Fans of comic books, graphic novels, and manga gathered on June 15-17 at the Charlotte Convention Center for the annual Heroes Convention, founded in 1982 by Shelton Drum, owner of Charlotte’s Heroes Aren’t Hard To Find comics shop. In a “Monday Missive” blog posting, English Department Chair Mark West took a moment to discuss the use of sequential art to tell stories. Here are his words, lightly edited and reposted with permission.
The fact that HeroesCon, as the convention also is known, is big enough to fill Charlotte’s largest venue for conventions is a clear indicator of the importance of these forms of popular culture.
Comic books, graphic novels, and manga all use sequential art to tell stories. Most examples also include text, but the text is generally subordinate to the visual images. The use of sequential art as a way to convey narratives can be traced all the way back to cave paintings. Over the years, this approach to storytelling has developed its own conventions and rhetorical devices.
Understanding the nuances of comics and similar forms of culture requires readers to have a grounding in a specialized type of visual literacy. Well, this sounds like a job for super professors. In fact, several professors in our English Department cover sequential art in their classes and/or their scholarship.
Paula Connolly covers the inner workings of comics and graphic novels in a graduate course she teaches on the visual semiotics of children’s literature. She also regularly includes graphic novels in her various children’s and adolescent literature classes.
“This year the graphic texts in my classes range from fantasy to realistic discussions of civil rights, including Raymond Briggs’s The Snowman (one of the earliest wordless graphic texts in children’s lit), John Lewis (et al)’s Marchseries, Gene Yang’s American Born Chinese, Shaun Tan’s The Arrival, and Brian Bendis’s Ultimate Comics: Spider-Man Vol 1 (aka ‘Black Spiderman‘ issue),” Connolly writes in an email. “What’s particularly fascinating is the development of hybrid novels, like Kate DiCamillo’s Flora and Ulysses: The Illuminated Adventures, in which graphic and traditional forms intersect as a way to create new narrative possibilities – in DiCamillo’s book, for new character points of view.”
Alan Rauch’s interest in comics and graphic novels stems from his childhood. “I read comic books from an early age (much to my father’s chagrin),” Rauch writes in an email. “I did do a lot of illustration and contemplated a career as either an artist or illustrator. In college, I did illustrations and cartoons for the school newspaper, The McGill Daily and I continued to do work as a designer/graphic artists well into my doctorate.”
Two of his illustrations are in a Tech Writing textbook (Scientific and Technical Writing, Harcourt, 1984). Rauch also completed illustrations for an essay titled “The Sins of Sloths: The Giant Ground Sloth as a Paleontological Parable,” published in the book Victorian Animal Dreams.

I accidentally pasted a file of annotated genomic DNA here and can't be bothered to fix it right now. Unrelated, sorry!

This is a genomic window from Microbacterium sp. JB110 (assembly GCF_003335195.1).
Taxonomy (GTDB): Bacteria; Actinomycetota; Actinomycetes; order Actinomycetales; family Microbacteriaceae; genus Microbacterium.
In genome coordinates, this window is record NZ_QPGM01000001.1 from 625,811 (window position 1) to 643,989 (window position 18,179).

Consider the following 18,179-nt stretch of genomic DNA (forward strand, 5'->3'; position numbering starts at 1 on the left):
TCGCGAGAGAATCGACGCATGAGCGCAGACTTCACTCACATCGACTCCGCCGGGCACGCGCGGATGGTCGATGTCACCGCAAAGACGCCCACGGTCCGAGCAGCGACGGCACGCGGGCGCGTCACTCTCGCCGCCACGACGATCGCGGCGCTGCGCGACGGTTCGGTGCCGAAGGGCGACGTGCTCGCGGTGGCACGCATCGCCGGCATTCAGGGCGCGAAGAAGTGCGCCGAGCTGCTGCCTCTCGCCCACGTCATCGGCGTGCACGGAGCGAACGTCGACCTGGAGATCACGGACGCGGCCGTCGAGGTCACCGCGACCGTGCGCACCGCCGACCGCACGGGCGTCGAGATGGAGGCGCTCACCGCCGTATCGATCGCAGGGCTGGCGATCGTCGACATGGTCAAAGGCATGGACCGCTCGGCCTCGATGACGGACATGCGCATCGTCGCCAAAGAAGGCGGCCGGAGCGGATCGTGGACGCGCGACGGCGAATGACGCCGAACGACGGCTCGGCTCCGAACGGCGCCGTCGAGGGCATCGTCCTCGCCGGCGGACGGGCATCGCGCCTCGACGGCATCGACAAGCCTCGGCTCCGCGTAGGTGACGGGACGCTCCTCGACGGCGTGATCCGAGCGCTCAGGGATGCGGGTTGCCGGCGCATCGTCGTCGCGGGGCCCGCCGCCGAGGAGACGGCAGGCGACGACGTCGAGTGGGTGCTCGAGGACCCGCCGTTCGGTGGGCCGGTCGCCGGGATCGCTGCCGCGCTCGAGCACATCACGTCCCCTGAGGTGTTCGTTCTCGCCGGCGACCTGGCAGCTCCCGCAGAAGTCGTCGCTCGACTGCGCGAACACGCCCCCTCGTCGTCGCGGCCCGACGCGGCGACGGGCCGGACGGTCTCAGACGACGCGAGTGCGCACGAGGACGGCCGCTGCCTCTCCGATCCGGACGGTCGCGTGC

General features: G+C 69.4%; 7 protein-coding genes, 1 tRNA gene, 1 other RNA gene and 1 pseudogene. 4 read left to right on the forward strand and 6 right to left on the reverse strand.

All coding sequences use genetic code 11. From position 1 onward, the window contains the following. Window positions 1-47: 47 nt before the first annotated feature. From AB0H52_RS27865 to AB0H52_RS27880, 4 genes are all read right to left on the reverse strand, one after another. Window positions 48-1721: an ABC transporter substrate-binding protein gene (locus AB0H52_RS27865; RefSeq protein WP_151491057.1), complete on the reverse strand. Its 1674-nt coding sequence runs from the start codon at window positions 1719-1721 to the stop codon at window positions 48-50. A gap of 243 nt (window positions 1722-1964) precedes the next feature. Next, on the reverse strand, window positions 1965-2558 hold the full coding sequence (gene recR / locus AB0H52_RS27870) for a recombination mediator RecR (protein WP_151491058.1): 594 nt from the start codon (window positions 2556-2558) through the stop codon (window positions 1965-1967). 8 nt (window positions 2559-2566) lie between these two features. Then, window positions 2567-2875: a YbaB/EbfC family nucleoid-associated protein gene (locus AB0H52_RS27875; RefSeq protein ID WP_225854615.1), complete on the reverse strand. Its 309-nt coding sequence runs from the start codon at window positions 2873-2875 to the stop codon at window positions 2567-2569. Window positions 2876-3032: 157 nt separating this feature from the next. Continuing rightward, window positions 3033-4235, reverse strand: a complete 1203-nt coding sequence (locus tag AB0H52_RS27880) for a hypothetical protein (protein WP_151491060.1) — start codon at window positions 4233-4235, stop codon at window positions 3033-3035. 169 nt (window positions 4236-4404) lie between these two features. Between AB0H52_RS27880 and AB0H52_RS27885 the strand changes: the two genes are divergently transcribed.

“Even though I was fascinated with illustration and design, and addressed both in all of my classes, I didn’t really consider the graphic novel as an important genre, until I read Spiegelman’s Maus,” Rauch writes. “Since then, I have taught classes on the “Graphic Novel” in general and in “Jewish Identity and the Graphic Novel.” For the latter course, I draw on ‘traditional novels’ such as The Adventures of Kavalier and Clay and Henry Roth’s Call It Sleep. I am fascinated by graphic novels that address science, such as the books by Jim Ottaviani, Jay Hosler, and more recently physicist Clifford Johnson’s Dialogues, published by MIT Press.”
Faculty member Juan Meneses’ scholarly and teaching work with comics takes a global approach. His publications in comics studies demonstrate this approach, such as his article titled “Reconsidering International Comics: Foreignness, Locality, and the Third Space,” in which he considers the possibilities of comics to establish global links between modes of representation (images and text) as well as aesthetic traditions.
In the classroom, this work has translated in the course “Graphic Novels and Animation from Around the Globe,” in which he and his students study a number of global topics such as immigration, globalization, and war. He also incorporates comics in other courses, such as Peter Kuper’s adaptation of Franz Kafka’s The Metamorphosis, which he assigns in his “Modern World Literature” course in tandem with Kafka’s text. More recently he has developed an interest in the representation of environmental issues in comics.
Balaka Basu teaches “Superheroes on Screen,” at the 2000 level, which explores how comics travel from panel to cineplex and television and uses these immensely popular movies designed for people of all ages to introduce film and literary theory. She also advises graduate students who study or create superhero comic books for their thesis projects.
Superhero comics both reflect and effect important moments in American culture and politics, as is evident from the enormous impact that Black Panther (2018) has had on diversity in film, with its proud Afrofuturism. Black Panther is part of the groundbreaking effort begun in 2008 by Marvel Studios, in association with Disney, to create a shared, continuous universe called the MCU (Marvel Cinematic Universe) with storylines culled and adapted from the original comic books, a phenomenon that Balaka is exploring in a chapter of her current book project.
For students who want to study comics and graphic novels, which are an important part of literature, our English Department is the place to pursue this interest.
Read more Monday Missive blog posts by West on the English Department webside.
Words: Mark West | Image: Lynn Roberson